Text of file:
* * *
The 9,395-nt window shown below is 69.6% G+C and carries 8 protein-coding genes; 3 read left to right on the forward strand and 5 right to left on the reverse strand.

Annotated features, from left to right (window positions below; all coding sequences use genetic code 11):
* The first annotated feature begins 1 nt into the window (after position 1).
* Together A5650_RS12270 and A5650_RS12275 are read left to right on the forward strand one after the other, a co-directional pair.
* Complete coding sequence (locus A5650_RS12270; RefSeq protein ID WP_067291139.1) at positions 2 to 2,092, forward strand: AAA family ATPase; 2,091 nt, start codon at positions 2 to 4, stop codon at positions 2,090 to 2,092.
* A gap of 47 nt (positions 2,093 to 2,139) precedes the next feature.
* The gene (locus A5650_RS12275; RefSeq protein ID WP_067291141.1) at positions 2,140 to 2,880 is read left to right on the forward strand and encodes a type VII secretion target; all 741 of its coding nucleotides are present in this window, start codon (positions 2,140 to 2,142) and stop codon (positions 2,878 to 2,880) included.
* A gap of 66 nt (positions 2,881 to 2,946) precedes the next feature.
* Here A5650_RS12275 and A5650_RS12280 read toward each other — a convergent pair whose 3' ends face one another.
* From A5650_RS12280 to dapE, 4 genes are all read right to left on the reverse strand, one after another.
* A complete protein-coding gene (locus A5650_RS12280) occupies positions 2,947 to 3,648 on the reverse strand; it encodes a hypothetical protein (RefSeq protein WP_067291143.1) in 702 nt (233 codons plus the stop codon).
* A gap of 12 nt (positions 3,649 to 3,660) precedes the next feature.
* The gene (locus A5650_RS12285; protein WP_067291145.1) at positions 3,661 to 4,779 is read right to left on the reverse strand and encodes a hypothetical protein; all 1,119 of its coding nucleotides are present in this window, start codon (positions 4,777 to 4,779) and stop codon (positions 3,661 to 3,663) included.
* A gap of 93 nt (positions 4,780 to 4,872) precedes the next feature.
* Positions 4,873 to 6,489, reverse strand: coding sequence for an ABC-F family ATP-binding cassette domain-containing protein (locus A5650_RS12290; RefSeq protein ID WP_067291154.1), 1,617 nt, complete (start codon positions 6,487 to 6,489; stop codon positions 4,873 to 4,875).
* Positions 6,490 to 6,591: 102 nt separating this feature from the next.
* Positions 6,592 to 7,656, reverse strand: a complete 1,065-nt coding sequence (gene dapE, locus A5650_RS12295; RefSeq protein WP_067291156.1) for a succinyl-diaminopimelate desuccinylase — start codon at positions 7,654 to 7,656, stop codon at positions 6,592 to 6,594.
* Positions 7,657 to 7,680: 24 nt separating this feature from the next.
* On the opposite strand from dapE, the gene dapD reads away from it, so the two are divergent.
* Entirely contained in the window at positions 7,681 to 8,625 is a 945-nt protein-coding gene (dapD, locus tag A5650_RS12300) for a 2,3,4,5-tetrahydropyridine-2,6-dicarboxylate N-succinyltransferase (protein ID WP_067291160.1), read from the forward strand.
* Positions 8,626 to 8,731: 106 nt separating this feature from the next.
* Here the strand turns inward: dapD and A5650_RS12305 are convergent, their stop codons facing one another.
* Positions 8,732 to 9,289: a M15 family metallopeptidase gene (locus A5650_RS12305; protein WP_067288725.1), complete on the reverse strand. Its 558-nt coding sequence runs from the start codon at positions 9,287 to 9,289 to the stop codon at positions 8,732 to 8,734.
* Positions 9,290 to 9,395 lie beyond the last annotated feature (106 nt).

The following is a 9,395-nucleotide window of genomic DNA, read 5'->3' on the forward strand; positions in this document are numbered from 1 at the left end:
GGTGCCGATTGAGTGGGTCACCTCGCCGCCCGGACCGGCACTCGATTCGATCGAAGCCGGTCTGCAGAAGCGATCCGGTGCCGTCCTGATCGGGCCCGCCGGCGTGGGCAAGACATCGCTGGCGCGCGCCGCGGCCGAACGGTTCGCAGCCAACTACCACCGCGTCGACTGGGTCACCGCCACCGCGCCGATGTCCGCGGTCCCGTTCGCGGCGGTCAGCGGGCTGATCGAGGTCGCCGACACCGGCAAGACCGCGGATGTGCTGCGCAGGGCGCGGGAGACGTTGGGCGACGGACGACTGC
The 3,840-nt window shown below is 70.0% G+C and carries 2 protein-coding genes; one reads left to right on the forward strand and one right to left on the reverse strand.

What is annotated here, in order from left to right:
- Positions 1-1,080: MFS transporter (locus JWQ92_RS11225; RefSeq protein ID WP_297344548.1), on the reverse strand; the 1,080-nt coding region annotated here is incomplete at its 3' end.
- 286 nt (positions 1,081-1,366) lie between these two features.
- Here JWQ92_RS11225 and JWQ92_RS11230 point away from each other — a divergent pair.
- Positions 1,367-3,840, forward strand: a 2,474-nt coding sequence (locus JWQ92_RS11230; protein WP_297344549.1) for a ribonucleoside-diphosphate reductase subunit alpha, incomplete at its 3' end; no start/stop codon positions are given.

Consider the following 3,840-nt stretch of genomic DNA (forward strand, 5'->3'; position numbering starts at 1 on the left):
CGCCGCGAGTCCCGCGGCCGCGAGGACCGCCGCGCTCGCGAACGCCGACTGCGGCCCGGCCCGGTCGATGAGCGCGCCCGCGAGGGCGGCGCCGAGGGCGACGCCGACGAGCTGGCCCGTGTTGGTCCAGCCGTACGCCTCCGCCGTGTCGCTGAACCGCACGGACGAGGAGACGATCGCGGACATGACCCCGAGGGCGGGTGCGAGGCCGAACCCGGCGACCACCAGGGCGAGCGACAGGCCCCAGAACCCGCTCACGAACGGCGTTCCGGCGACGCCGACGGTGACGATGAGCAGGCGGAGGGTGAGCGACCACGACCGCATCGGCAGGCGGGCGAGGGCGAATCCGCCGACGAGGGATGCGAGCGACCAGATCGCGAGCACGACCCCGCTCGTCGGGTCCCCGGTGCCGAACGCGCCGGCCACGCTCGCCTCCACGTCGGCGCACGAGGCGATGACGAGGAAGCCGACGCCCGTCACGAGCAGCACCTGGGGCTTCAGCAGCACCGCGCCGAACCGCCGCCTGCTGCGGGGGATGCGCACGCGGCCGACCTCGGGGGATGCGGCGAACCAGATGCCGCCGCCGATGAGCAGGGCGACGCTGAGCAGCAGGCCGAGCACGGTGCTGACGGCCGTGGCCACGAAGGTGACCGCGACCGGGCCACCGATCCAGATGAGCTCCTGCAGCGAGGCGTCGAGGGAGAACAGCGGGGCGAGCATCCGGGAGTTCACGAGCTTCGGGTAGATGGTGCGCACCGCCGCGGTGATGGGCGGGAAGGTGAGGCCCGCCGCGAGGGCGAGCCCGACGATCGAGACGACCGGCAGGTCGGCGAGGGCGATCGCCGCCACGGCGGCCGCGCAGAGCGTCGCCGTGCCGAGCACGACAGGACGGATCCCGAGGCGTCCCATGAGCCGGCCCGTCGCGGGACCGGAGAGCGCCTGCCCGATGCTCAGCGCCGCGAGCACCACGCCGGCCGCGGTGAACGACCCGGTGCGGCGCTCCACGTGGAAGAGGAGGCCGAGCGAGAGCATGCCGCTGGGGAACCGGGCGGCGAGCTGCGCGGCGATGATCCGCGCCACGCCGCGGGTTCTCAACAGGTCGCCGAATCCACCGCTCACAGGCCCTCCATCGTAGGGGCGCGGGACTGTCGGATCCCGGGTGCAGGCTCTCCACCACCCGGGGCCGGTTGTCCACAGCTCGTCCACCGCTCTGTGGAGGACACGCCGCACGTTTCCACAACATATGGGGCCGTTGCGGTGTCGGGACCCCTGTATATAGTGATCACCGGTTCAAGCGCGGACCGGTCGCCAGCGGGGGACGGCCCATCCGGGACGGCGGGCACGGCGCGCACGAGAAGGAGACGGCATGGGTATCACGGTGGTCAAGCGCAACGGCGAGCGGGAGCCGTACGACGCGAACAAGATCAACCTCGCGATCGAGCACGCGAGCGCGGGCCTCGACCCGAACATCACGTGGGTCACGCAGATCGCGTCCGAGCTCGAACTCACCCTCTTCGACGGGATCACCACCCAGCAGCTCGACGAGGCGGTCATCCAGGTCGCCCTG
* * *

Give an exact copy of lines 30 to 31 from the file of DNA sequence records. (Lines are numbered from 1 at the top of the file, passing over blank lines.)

- 286 nt (positions 1,081-1,366) lie between these two features.
- Here JWQ92_RS11225 and JWQ92_RS11230 point away from each other — a divergent pair.